Downtown Greensboro restaurant to give a ‘new beginning’ to employees
By: Angelica Grady and Katie Murawski
Downtown Greensboro just got a new restaurant at the end of South Elm Street, and its mission is to put an underserved community first.
Kathryn Hubert is the owner and manager of Chez Genèse, located at 616 S. Elm St., and is looking to open at the beginning of October. Chez Genèse in French translates to “The place of Genesis” or “new beginnings,” Hubert said. New beginnings are something that she hopes to create for her employees, who are adults with intellectual and developmental disabilities. She plans to employ up to 50 percent or more of her staff with people who have intellectual and developmental disabilities so that Chez Genèse will be an integrated workplace.
“Community is a big part of our focus, both inside and outside of our walls,” Hubert said. “Obviously, I am super happy to have people who want to be here long-term, but we also want to provide a training ground. It is our goal to be a supportive work environment, but one that also that very closely mirror another restaurant experience so that the skills are transferable and people can easily obtain work at other places if they want to.”
Chez Genèse will be a full-service French-inspired restaurant that serves breakfast and lunch only. But Hubert said the space will be available to rent for private dinner parties or events.
Hubert grew up in Boone, North Carolina, and studied culinary arts at Caldwell Community College. She moved to France for a year to hone her craft, and then moved to Greensboro to study hospitality at the University of North Carolina at Greensboro.
Hubert’s value and passion for service drives the message of her business, and she hopes to create a comfortable and authentic dining experience for her customers. During her time in France, she saw that French culture, food, and hospitality embodies the kind of service experience she hopes Chez Genèse will have.
“I love the community that happens around the table when you have a space that allows you to do that,” she said. “That kind of goes hand-in-hand with what we are hoping to do in forming partnerships with individuals that may otherwise have not been given a chance or opportunity, and valuing them. I think Greensboro is a great place to do that because of the community that it is already here and how receptive and willing the community is to rally behind a project.”
Having this kind of business has always been a dream of Hubert’s for the past six years. She felt like Greensboro needed a restaurant and training program for individuals with intellectual and developmental disabilities because of her own experiences. Her three cousins are on the autism spectrum and are the “inspiration and heartbeat behind the concept.” She’s also worked with the Autism Society of North Carolina and has worked in special education through the Guilford County School system for a couple of years.
For the time being, Chez Genèse will employ adults with intellectual and developmental disabilities. However, she is considering the possibility of working with the homeless and ex-offenders who could use a new beginning themselves.
“My hope is that this concept isn’t me extending a hand of help or pity in any way, but instead acknowledging our belief in the capabilities that [adults with intellectual and developmental disabilities] have.”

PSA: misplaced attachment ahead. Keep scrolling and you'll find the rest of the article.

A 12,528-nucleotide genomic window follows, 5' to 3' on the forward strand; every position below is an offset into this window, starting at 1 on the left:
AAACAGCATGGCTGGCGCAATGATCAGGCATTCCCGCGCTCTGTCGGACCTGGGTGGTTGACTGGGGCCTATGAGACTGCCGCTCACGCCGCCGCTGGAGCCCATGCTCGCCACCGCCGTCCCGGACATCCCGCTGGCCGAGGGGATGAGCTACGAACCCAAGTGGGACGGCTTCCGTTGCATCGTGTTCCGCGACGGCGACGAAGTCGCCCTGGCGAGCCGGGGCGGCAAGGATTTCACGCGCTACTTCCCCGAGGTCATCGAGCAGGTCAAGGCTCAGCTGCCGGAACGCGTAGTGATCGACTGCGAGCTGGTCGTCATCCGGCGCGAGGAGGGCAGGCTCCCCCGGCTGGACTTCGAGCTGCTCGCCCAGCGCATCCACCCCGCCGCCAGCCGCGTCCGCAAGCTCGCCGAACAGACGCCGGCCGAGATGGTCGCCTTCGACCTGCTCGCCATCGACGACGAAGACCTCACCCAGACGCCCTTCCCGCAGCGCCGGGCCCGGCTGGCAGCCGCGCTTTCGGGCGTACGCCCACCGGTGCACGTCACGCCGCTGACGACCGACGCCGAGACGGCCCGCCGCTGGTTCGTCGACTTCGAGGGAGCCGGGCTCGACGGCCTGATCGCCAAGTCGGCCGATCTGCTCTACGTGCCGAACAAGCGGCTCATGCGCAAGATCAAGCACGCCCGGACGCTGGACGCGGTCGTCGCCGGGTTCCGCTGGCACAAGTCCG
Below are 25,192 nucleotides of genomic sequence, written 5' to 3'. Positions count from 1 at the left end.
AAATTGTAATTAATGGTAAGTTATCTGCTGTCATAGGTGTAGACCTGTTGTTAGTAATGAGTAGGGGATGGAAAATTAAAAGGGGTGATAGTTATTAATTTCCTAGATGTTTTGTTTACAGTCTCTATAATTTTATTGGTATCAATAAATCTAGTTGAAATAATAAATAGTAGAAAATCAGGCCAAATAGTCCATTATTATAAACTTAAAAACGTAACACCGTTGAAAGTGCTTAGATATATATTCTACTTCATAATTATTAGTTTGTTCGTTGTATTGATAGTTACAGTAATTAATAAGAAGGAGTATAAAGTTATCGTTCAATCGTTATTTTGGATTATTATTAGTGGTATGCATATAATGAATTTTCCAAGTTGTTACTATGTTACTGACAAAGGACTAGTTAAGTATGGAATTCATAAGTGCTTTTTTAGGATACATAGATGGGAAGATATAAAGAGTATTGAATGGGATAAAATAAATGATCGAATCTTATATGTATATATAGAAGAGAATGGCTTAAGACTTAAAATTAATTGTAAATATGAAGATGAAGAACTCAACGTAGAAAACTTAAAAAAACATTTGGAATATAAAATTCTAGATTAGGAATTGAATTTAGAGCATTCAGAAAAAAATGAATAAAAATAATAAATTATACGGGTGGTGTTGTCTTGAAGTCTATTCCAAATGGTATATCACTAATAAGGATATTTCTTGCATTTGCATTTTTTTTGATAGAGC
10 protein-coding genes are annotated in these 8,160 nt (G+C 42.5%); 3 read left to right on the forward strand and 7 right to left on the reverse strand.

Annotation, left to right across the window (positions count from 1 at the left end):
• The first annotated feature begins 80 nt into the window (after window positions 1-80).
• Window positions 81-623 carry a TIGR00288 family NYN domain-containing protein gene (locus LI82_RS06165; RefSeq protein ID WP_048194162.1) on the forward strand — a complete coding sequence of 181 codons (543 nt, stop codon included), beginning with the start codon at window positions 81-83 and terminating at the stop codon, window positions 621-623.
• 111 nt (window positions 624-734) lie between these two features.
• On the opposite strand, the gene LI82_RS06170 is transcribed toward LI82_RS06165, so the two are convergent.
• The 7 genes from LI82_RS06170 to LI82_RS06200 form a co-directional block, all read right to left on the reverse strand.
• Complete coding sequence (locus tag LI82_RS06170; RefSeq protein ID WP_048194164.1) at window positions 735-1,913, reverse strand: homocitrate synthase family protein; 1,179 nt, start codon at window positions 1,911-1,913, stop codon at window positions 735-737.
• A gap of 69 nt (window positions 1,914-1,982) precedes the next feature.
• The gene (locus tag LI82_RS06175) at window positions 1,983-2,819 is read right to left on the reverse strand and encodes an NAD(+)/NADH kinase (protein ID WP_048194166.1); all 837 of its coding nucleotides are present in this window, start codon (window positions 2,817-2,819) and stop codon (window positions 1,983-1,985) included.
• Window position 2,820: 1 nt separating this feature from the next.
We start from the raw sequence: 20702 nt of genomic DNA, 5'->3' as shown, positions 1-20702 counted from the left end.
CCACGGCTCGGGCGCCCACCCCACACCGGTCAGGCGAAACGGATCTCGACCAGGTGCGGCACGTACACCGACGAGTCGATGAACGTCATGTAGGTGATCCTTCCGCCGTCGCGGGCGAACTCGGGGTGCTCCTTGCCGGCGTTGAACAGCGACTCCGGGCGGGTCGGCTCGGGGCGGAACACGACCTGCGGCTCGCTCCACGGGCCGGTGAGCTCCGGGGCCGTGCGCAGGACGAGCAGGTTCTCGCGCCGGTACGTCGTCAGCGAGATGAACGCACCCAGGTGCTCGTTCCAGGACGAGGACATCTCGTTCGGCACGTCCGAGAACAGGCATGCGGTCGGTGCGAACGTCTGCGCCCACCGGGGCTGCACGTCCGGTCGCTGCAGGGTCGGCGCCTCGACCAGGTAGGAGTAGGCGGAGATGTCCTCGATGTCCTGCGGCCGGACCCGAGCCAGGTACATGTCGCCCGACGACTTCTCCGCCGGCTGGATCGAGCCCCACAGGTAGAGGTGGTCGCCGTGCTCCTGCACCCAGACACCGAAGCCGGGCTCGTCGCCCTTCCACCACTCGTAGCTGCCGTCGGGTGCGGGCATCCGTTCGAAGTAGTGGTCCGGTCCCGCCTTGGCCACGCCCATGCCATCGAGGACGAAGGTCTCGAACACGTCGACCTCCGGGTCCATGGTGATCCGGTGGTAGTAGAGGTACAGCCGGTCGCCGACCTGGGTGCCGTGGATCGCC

Hubert said there are over 20 staff members who have started the training process and she said it has been going well.
“We have a pretty diverse staff in the sense that some of our leadership team is split between the restaurant and food service experience and also working with adults with disabilities,” Hubert said. “We have got a good blend, and I’d say we have a wide range of abilities as far as our staff is concerned, some individuals who are on the autism spectrum, down syndrome, a gentleman who is deaf who will be on our kitchens staff, so it is kind of varied.”
Hubert said that Chez Genèse does not have any minimum wage jobs and every employee gets paid above minimum wage.
“I think our lowest paying job is either set at either $8 or $8.50 and goes all the way up to $13.50,” she said. “We are kind of French all the way around. So, our service staff is getting paid a flat hourly rate, so it is actually a non-tipping restaurant.”
Hubert said this is for multiple reasons. One reason is that some employees who receive government disability services have a limit on what they can make at a job.
“By paying a decent wage for service staff, I think it elevates that position, and it puts the burden on me as the restaurant owner,” she said. “Which I think that it is not quite fair to place that burden on the customer. But it also encourages longevity within the company because you have a dependable source of income.”
Hubert said she had acquired all the necessary permits from the city, so she has started construction and renovations on the building. She is anticipating opening at the beginning of October.
To help with start-up costs and to get business rolling, Hubert mentioned that a local business (who wants to remain publically anonymous) has offered matching grant donations up to $10,000 to anyone who donates to the restaurant’s online campaign. This means that any other donations to Chez Genèse’s GoFundMe page (www.gofundme.com/chez-genese) will be matched dollar-to-dollar (up to $10,000) by the anonymous local business.
For updates about Chez Genèse and to find out the grand opening date, be sure to follow its Facebook and Instagram pages (@chezgenese). To learn more about the restaurant visit the website, www.chezgenese.com/.